Wednesday, August 11, 2010

Use the Cutter, Craig

Photo courtesy of Miss Chater

Craig Stammen began a new phase in his big league career last night when he appeared for the first time in his major league career as relief pitcher. The results were a mixed bag. Stammen gave up four hits and one run over two innings while impressively striking out four hitters, including striking out the side in the 7th inning after allowing the first two runners to reach via base hits.

Stammen’s move to the bullpen did not sit well with the right hander, and to be honest, why should it have?

At the time of his demotion to the pen, Stammen was riding a hot streak, posting a 2.37 ERA in his last four starts. Quite frankly, Stammen’s demotion was head scratching at best. John Lannan, who has been shelled throughout the 2010 season, was kept over Craig while posting stats that did not back up the decision making by the Nats brain trust.

While Stammen did not take the news in stride, it did give me a reason to take a look back at Craig’s year to date; what I found was surprising.

May 27, 2010 is a day that forever changed Craig Stammen’s career, and for the better. On that day, Stammen revealed a new pitch, a cut fastball.

Stammen’s cut fastball, also known as a Cutter, is so over powering that he is making major league hitters swing and miss at the pitch an astonishing 22.48% of the time.

Currently the average swinging strike % for a pitcher is 8.4%. To put that in perspective, Stammen’s cutter is nearly three times as likely to produce a swinging strike as the average pitch. It goes without saying that results like that cannot be ignored.

What else stands out when you pour over Craig’s stats is how overpowering his cutter is compared to his other pitches. While his slider and two seam fastball produce better than average swinging strike rates, the rest of his arsenal is well below average. As you can see in the graph below, Craig would be better off sticking with his two seam fastball, cutter and slider from this moment forward.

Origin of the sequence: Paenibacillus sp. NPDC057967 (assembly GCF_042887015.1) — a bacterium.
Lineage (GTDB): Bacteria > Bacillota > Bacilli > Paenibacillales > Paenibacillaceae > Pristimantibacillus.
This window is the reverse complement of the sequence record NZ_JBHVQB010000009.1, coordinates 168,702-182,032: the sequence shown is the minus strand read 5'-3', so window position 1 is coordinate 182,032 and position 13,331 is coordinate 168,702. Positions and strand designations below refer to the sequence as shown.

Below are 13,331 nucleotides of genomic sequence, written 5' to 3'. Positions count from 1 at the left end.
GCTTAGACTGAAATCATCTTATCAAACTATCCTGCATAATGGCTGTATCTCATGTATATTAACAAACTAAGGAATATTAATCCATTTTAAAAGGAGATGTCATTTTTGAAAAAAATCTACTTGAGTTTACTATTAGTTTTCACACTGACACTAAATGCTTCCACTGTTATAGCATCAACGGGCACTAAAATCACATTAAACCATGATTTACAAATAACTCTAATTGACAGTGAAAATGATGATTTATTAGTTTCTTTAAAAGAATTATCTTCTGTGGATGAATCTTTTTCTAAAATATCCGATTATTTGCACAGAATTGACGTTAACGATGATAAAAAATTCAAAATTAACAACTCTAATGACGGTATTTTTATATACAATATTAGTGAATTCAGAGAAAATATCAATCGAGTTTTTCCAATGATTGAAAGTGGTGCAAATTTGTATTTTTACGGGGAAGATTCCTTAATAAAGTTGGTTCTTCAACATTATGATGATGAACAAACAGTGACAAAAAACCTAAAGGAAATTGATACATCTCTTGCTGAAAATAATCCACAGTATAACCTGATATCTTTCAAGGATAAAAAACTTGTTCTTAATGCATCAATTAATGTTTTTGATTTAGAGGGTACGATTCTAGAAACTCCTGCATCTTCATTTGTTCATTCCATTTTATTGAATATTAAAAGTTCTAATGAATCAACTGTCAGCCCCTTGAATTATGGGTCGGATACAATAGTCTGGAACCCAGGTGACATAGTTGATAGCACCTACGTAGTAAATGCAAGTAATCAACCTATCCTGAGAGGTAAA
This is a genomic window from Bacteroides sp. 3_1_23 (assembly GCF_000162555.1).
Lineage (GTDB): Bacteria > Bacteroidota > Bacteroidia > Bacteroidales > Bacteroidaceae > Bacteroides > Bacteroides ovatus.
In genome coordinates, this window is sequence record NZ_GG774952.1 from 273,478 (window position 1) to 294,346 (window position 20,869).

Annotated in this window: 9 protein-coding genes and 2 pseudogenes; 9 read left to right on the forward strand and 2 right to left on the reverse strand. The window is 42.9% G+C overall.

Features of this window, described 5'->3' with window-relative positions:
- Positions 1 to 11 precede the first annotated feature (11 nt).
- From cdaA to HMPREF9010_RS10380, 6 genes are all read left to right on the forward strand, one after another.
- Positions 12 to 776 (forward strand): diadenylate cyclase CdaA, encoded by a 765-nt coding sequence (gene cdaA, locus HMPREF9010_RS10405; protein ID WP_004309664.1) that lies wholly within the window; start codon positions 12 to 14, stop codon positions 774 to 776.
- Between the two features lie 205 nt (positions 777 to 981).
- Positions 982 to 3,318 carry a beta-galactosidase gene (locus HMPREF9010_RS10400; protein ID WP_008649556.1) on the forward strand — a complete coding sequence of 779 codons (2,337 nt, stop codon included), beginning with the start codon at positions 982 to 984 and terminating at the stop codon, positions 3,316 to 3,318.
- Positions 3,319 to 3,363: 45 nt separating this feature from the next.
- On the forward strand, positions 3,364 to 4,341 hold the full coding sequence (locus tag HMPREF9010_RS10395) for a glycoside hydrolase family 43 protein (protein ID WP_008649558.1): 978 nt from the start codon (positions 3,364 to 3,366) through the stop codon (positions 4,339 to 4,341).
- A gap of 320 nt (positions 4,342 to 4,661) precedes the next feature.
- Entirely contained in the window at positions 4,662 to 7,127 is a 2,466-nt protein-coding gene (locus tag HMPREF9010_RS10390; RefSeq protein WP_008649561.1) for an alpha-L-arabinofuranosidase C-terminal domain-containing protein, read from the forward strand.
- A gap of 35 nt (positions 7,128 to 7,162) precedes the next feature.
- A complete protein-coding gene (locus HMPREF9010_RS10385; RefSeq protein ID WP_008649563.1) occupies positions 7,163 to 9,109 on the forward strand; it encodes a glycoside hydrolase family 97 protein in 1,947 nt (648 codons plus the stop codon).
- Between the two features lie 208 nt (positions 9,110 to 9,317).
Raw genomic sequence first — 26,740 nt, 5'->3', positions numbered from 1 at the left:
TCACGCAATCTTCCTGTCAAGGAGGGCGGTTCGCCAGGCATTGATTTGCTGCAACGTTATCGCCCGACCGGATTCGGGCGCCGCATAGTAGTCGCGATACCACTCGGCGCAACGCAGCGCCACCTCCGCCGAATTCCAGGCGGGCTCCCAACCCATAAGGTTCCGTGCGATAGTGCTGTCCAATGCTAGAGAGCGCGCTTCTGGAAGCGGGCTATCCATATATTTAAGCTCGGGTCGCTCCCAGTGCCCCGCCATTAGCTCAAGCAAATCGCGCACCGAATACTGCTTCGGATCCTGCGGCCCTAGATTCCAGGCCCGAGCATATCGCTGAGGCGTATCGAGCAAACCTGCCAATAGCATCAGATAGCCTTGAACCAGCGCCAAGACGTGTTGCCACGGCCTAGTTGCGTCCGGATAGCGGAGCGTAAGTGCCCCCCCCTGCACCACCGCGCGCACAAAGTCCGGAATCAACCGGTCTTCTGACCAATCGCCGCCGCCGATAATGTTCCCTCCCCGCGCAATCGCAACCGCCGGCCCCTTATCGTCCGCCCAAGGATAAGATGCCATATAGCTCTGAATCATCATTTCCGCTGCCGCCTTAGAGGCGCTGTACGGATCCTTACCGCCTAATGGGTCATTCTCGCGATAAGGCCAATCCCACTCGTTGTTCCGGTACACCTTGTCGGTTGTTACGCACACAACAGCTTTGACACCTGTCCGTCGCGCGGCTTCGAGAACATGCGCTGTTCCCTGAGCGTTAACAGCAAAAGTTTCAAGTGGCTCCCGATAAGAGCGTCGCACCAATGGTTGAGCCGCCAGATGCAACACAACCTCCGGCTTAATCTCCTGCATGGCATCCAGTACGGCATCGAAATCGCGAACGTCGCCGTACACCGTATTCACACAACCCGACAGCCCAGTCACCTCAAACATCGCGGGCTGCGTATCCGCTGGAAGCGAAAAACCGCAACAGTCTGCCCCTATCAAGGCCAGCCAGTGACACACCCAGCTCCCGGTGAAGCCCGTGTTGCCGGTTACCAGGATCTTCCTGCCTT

While swinging strikes are great and all, how did the rest of Stammen’s numbers fair when he switched to throwing a cutter? The results, as one would expect, were positive.

In the nine starts prior to introducing the cutter, Stammen posted a 4-5 mark with a 5.96 ERA and a 4.84 K/9.

In the 11 appearances (10 starts, 1 relief) since introduction the cutter into his repertoire Stammen has posted a 4.30 ERA and a 5.82 K/9.

Now, the downside in all of this is that Craig has also seen his walks increase. While some of his peripherals have taken a hit, the drop of 1.60 runs a game in ERA as well as an increase of nearly one strikeout per nine innings simply cannot be ignored.

Now that I had found a link in Stammen’s performance and the use of the Cutter, I decided to test my theory by how often Craig threw the Cutter in a game. What I found was that when Craig featured his Cutter, he got great results; when he dabbled with it, he found trouble.

So there you have it. Craig Stammen discovered a Cutter, and saw his results increase because of it. It is my hope that the Nationals have figured out that Craig’s Cutter is a special pitch that needs to become a feature in his arsenal. I will leave it up to Pitching Coach Steve McCatty and Catcher Ivan Rodriguez on how best to communicate this to Craig, but I suspect (or at least hope) they’ve already talked to Stammen about game planning and pitch sequencing.

Craig Stammen has all the tools to be a successful major league pitcher; that he just discovered a devastating out pitch will only help his cause.

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